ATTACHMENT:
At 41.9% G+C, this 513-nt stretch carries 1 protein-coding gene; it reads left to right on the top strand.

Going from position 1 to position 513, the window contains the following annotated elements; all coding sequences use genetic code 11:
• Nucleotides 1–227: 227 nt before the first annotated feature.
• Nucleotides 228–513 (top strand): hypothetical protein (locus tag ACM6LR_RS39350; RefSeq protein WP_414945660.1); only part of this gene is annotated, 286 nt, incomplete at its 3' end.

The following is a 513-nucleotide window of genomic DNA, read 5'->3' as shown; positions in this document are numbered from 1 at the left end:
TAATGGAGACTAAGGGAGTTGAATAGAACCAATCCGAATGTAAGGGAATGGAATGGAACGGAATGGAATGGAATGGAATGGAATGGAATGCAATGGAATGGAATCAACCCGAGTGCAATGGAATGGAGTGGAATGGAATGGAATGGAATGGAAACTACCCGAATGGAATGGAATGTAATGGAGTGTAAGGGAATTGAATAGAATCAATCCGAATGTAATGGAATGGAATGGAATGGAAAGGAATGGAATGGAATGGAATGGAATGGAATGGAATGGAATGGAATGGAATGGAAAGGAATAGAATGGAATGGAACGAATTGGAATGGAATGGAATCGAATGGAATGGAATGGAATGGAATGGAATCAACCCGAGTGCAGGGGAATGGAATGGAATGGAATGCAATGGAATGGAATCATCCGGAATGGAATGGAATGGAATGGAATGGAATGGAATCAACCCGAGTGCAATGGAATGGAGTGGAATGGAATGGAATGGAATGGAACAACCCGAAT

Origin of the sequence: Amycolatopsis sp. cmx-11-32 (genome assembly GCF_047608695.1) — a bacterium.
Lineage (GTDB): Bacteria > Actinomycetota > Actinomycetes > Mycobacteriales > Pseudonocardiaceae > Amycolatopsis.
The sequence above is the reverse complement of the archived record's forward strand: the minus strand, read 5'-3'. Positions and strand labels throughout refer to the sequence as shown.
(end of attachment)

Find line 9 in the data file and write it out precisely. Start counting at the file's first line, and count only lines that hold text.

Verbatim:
The sequence above is the reverse complement of the archived record's forward strand: the minus strand, read 5'-3'. Positions and strand labels throughout refer to the sequence as shown.